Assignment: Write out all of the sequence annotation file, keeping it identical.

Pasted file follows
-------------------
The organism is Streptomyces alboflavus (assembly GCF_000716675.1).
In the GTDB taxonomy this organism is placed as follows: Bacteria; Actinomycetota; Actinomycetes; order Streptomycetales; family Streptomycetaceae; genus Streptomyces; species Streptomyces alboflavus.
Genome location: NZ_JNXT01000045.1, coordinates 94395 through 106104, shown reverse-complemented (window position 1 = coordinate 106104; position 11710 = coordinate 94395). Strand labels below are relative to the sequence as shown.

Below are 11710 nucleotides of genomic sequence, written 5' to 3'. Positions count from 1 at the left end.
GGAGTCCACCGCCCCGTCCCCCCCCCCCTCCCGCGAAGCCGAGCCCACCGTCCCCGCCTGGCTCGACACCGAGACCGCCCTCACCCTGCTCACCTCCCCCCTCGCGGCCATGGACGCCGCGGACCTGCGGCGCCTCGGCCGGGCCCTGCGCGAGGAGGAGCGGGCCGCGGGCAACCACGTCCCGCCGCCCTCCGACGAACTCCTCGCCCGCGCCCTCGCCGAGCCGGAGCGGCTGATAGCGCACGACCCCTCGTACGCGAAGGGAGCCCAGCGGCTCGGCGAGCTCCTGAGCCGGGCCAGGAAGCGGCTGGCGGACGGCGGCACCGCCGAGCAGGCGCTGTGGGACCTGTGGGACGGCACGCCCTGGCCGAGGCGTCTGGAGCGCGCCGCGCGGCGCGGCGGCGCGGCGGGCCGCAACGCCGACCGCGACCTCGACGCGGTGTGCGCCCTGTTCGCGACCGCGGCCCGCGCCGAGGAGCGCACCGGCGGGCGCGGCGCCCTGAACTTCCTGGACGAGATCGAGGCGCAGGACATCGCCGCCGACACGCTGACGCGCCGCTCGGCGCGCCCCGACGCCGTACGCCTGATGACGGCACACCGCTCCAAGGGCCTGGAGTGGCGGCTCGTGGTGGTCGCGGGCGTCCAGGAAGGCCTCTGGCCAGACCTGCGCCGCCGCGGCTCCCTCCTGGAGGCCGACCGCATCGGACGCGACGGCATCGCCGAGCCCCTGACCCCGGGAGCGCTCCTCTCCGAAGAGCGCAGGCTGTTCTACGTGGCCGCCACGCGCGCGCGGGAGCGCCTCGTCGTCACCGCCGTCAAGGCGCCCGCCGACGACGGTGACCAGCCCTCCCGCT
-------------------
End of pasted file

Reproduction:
The organism is Streptomyces alboflavus (assembly GCF_000716675.1).
In the GTDB taxonomy this organism is placed as follows: Bacteria; Actinomycetota; Actinomycetes; order Streptomycetales; family Streptomycetaceae; genus Streptomyces; species Streptomyces alboflavus.
Genome location: NZ_JNXT01000045.1, coordinates 94395 through 106104, shown reverse-complemented (window position 1 = coordinate 106104; position 11710 = coordinate 94395). Strand labels below are relative to the sequence as shown.

Below are 11710 nucleotides of genomic sequence, written 5' to 3'. Positions count from 1 at the left end.
GGAGTCCACCGCCCCGTCCCCCCCCCCCTCCCGCGAAGCCGAGCCCACCGTCCCCGCCTGGCTCGACACCGAGACCGCCCTCACCCTGCTCACCTCCCCCCTCGCGGCCATGGACGCCGCGGACCTGCGGCGCCTCGGCCGGGCCCTGCGCGAGGAGGAGCGGGCCGCGGGCAACCACGTCCCGCCGCCCTCCGACGAACTCCTCGCCCGCGCCCTCGCCGAGCCGGAGCGGCTGATAGCGCACGACCCCTCGTACGCGAAGGGAGCCCAGCGGCTCGGCGAGCTCCTGAGCCGGGCCAGGAAGCGGCTGGCGGACGGCGGCACCGCCGAGCAGGCGCTGTGGGACCTGTGGGACGGCACGCCCTGGCCGAGGCGTCTGGAGCGCGCCGCGCGGCGCGGCGGCGCGGCGGGCCGCAACGCCGACCGCGACCTCGACGCGGTGTGCGCCCTGTTCGCGACCGCGGCCCGCGCCGAGGAGCGCACCGGCGGGCGCGGCGCCCTGAACTTCCTGGACGAGATCGAGGCGCAGGACATCGCCGCCGACACGCTGACGCGCCGCTCGGCGCGCCCCGACGCCGTACGCCTGATGACGGCACACCGCTCCAAGGGCCTGGAGTGGCGGCTCGTGGTGGTCGCGGGCGTCCAGGAAGGCCTCTGGCCAGACCTGCGCCGCCGCGGCTCCCTCCTGGAGGCCGACCGCATCGGACGCGACGGCATCGCCGAGCCCCTGACCCCGGGAGCGCTCCTCTCCGAAGAGCGCAGGCTGTTCTACGTGGCCGCCACGCGCGCGCGGGAGCGCCTCGTCGTCACCGCCGTCAAGGCGCCCGCCGACGACGGTGACCAGCCCTCCCGCT